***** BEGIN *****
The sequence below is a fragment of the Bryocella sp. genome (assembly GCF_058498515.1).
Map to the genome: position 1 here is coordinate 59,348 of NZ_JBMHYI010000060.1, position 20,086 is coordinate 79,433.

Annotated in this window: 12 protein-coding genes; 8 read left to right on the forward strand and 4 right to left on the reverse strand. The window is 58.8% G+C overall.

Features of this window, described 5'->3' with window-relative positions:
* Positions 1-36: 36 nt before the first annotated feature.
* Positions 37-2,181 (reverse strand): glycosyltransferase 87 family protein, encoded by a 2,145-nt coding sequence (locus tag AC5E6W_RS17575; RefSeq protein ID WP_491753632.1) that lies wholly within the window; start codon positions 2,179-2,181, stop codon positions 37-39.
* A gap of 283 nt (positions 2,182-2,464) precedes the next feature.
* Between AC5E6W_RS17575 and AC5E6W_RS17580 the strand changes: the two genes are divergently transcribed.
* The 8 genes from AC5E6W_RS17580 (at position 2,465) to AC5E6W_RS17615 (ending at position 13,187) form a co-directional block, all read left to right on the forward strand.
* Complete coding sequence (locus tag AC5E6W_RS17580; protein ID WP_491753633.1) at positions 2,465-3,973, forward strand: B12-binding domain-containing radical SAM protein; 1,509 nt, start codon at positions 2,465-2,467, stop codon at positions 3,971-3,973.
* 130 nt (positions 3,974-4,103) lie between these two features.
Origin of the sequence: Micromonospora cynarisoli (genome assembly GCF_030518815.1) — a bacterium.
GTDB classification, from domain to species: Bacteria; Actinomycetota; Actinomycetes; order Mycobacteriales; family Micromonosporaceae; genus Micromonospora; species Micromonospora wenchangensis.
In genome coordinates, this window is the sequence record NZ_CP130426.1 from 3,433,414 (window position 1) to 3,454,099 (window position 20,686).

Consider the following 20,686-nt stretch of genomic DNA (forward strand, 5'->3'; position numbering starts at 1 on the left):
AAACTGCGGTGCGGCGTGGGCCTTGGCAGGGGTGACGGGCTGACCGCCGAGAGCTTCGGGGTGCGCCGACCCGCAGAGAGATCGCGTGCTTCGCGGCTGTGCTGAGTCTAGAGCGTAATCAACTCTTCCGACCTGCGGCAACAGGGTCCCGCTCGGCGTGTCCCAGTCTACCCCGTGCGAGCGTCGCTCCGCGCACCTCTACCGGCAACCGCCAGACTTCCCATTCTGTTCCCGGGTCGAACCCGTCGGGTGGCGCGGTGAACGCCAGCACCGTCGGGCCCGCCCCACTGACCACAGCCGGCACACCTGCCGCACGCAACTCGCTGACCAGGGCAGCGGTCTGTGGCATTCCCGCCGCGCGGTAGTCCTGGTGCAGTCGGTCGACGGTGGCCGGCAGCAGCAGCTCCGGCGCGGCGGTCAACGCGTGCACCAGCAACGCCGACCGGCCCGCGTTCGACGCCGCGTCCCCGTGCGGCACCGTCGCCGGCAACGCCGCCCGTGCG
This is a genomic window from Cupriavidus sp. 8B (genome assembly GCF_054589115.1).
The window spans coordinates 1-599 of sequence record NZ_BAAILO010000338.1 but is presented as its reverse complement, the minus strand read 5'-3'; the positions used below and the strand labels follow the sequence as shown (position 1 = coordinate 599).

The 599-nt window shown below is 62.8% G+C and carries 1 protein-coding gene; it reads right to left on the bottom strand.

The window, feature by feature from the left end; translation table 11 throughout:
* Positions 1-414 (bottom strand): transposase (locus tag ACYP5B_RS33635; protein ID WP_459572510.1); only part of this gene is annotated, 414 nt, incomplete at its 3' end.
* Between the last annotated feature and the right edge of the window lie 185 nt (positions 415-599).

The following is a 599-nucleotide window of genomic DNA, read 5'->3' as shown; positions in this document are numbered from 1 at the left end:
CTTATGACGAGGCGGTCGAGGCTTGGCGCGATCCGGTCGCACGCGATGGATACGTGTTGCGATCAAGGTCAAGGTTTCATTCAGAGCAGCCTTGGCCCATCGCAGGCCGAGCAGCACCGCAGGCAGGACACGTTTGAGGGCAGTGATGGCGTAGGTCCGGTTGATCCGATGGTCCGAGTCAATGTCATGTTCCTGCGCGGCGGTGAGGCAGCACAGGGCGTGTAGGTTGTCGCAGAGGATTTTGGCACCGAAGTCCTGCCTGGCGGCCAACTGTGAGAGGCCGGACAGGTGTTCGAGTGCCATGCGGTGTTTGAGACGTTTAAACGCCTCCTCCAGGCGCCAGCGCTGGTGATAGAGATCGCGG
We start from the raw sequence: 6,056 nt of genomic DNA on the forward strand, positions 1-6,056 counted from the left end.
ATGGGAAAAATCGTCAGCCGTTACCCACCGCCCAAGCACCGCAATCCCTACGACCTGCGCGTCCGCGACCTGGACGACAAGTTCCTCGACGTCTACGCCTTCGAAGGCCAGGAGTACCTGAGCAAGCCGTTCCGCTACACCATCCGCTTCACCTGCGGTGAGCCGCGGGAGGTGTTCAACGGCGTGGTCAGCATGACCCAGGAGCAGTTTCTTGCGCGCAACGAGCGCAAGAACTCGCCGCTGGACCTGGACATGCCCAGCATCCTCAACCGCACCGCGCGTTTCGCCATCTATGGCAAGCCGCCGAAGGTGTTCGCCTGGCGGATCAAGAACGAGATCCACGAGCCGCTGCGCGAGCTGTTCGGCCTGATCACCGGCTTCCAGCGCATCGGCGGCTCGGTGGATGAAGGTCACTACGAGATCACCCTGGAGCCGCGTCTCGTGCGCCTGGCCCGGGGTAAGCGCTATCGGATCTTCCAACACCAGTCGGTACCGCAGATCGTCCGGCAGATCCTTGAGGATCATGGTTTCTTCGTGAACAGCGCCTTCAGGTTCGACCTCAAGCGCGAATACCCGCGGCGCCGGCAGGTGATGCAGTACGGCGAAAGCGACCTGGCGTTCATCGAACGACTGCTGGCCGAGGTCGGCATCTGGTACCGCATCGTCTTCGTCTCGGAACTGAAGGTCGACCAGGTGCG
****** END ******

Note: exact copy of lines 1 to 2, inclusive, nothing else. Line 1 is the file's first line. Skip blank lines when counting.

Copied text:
The sequence below is a fragment of the Bryocella sp. genome (assembly GCF_058498515.1).
Map to the genome: position 1 here is coordinate 59,348 of NZ_JBMHYI010000060.1, position 20,086 is coordinate 79,433.